Transportation law impacts capital city

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The new transportation law has some major improvements in store for the city of Harrisburg.

Signed into law in November, it’s expected to bring in an extra 2.4 billion dollars annually.

And, now local lawmakers want to let the public know about how this will impact where they live, work, and travel.

10 million dollars over the next 5 years will help Harrisburg improve roads and fix the pothole problem.

“We finally have real funding to fix the potholes in the city so many people have complained to me and showed concern,” says State Representative Patty Kim, of the 103rd legislative district.

State Representative Patty Kim is joining forces with PennDOT and Harrisburg Mayor, Eric Papenfuse.

She says 20,000 people travel in and out of Harrisburg everyday, and its entirety the city hasn’t been repaved in more than 10 years.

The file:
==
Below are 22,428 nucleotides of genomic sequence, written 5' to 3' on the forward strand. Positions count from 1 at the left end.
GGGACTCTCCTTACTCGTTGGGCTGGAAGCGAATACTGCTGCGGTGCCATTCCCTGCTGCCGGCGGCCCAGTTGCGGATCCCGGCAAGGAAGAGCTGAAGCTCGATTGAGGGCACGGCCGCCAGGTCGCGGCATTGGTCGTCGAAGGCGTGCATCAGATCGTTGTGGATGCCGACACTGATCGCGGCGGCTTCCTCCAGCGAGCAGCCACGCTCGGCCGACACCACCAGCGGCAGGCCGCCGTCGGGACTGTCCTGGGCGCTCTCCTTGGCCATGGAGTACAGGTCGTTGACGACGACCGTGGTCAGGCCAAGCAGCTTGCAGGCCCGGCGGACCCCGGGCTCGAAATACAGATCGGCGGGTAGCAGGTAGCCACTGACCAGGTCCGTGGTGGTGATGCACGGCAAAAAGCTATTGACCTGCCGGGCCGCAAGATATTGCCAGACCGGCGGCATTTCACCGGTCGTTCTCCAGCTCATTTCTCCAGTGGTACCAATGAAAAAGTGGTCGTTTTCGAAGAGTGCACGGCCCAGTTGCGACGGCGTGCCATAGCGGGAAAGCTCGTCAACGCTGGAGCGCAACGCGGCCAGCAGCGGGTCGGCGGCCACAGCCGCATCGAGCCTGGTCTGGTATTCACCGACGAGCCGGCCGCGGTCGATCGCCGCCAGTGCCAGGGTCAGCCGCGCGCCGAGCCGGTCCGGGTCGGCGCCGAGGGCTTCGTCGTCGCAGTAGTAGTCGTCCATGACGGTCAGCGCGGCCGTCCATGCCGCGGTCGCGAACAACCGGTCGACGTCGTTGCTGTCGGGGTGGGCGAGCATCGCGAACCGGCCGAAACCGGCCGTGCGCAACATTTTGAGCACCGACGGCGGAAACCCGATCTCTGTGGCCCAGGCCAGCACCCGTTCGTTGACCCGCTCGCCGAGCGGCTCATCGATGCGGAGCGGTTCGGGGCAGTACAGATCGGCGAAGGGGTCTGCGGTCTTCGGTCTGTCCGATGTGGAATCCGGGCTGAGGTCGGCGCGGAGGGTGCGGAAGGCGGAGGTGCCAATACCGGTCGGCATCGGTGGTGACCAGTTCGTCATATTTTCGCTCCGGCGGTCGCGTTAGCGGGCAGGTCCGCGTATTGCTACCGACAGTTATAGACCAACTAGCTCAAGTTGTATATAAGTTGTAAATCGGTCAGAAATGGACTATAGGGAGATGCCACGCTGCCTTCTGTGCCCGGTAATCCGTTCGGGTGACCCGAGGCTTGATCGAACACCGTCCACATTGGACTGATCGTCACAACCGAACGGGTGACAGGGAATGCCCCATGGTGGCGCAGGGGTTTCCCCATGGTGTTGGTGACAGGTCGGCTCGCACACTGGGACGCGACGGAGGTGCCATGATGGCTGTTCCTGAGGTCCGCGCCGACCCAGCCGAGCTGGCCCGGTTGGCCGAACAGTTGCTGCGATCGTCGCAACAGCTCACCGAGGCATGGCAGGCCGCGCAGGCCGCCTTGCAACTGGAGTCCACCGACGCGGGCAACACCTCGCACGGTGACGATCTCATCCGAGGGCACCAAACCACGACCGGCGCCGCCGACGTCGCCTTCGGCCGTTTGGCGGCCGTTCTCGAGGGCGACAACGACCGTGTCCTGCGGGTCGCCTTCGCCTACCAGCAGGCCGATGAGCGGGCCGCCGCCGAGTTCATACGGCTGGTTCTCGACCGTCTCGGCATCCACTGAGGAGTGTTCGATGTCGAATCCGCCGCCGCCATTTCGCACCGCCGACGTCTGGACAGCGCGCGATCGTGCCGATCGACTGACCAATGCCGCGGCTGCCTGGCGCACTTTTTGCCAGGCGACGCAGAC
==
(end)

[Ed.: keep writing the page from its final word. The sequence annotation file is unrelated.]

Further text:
Representative Kim wants to prevent people from having to empty their pockets, because it too, has happened to her.

“One day I was driving home zoned out had a bad day and went through one just full on bam I mean it was a shock and it actually killed my shocks and cost 200 dollars,” says Rep. Kim.

But, potholes aren’t the only thing the new law will change.

“We’re looking at maybe taking one lane off of Forrester street and making it just for bikers having crosswalks that are really prominent so pedestrians are really safe going back and forth,” says Kim.

Besides a more bike friendly city, Representative Kim also hopes to reline streets, expand I-81, and I-83, and improve mass transit systems.

Rep. Kim hopes to begin road work by this spring.

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